56099 Class 100 Driving Trailer Composite Lavatory (Scrapped)

Last Location

West Somerset Railway

Location History

North Yorkshire Moors Railway 73-85

Current Status

Scrapped at Mayer Parry, Snailwell 1991

 

Swanage Railway 85-Aug 86

Last Livery

Non Standard Green & Cream (Half Yellow Panel)

 

West Somerset Railway Aug 86-91

Partner Vehicle(s)

50341

   

Record Last Updated

7 May 2015

   

Preservation Modifications
None

Preservation Information
Withdrawn from BR in 1973, 56099 was one of the first DMU vehicles to be preserved. Initially running in blue on the North Yorkshire Moors Railway, this and the three other class 100 vehicles based there were useful vehicles proving economical to run during the line's early years.

56099 was soon repainted into a non standard LNER Green & Cream.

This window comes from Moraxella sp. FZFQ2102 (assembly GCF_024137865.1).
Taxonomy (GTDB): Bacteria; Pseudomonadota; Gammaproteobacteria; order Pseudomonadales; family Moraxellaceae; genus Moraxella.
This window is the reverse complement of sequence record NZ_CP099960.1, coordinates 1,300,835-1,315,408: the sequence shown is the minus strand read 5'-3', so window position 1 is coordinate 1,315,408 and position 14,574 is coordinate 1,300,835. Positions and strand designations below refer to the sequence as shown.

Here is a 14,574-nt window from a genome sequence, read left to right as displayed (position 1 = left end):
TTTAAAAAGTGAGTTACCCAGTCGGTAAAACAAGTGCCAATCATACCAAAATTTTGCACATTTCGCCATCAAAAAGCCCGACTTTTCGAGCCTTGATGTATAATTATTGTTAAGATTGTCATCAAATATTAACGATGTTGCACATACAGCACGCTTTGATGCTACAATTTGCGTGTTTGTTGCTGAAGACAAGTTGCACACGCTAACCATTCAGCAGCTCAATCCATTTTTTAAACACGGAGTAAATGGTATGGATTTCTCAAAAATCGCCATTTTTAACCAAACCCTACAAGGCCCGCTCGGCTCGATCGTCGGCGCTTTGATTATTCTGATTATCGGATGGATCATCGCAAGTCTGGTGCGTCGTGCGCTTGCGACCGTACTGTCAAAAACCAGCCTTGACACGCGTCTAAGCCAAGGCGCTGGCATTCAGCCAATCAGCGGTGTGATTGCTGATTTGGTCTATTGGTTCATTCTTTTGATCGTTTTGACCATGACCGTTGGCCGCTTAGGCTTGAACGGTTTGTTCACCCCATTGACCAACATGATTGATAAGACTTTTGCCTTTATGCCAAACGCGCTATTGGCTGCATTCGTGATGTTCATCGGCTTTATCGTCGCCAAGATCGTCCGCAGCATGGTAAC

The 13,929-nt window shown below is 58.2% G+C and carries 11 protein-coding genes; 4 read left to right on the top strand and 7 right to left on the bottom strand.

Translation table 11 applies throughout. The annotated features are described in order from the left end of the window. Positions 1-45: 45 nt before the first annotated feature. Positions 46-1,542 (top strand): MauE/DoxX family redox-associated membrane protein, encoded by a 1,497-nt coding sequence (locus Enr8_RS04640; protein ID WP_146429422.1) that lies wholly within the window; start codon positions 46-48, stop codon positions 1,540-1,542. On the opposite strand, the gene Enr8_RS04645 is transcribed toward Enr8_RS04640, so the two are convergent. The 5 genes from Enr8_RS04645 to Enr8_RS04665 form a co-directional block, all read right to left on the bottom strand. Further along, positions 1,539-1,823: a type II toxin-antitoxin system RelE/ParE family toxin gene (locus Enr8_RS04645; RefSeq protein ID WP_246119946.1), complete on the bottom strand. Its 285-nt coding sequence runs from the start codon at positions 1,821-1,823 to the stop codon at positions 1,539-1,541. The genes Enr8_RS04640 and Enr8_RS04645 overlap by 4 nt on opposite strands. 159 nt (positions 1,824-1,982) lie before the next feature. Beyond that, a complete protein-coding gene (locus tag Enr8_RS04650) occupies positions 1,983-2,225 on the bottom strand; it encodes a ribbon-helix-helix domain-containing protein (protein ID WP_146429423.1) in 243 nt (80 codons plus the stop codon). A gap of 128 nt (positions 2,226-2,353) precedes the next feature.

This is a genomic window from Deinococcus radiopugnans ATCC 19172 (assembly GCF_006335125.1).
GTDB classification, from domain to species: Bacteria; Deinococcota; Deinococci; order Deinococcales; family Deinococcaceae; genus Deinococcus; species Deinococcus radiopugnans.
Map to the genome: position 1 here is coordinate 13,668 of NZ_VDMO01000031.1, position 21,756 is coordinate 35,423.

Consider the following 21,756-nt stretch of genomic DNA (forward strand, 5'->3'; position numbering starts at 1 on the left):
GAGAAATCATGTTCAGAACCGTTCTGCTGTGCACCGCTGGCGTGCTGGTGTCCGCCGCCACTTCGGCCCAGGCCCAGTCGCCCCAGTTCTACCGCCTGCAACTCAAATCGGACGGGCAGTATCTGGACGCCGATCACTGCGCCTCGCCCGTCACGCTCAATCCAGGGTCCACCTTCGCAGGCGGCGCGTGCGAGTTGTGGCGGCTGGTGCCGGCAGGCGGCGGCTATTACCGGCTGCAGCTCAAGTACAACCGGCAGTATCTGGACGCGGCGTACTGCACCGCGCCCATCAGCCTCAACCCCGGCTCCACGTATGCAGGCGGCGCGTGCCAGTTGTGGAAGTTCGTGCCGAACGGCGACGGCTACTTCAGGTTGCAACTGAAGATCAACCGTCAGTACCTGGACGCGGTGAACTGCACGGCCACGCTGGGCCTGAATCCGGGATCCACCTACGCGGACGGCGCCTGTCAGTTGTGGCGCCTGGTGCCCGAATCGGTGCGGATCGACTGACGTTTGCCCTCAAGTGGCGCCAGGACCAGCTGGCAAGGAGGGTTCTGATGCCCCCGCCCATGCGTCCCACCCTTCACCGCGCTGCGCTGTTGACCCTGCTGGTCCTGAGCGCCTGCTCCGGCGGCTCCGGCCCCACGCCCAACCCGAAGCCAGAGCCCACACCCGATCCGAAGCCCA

In 1979/80 it was re-liveried again into Dark Green & Cream with silver roof and yellow end panels.

Five years later 56099 and partner vehicle 50341 had fallen into disuse and were disposed of.

The Swanage Railway bought 56099, along with 50341, 51118 and 56097. However 56099 was never used in service on the line, and was sold to the West Somerset Railway the following year.

The West Somerset Railway purchased 56099 as a long term restoration project. Some bodywork was undertaken; however it was cut up at Mayer Parry, Snailwell in 1991, leaving only three Class 100trailer cars in preservation. This was due to the vehicle’s poor condition and the railway’s decision to standardise on DMU types; who chose to retain a fleet of 115/117 suburban vehicles.

 

56099 stored at Minehead. The vehicle was scrapped two years later, 26/8/89. Tony Willmore

   

56099 stabled at Minehead, 23/8/87. David McGuire

   

The two NYMR Class 100 sets about to pass Grosmont depot, 26/5/81. It's believed the formation is 56099 (closest), 50341, 51118 and 56097. Jerry Glover

   

56099, 50341, 51118 & 56097 in service on the NYMR, 1979. Ian Docwra

   

This is thought to be 56099 at the rear of a formation leaving Goathland in September 1974. Ian Francis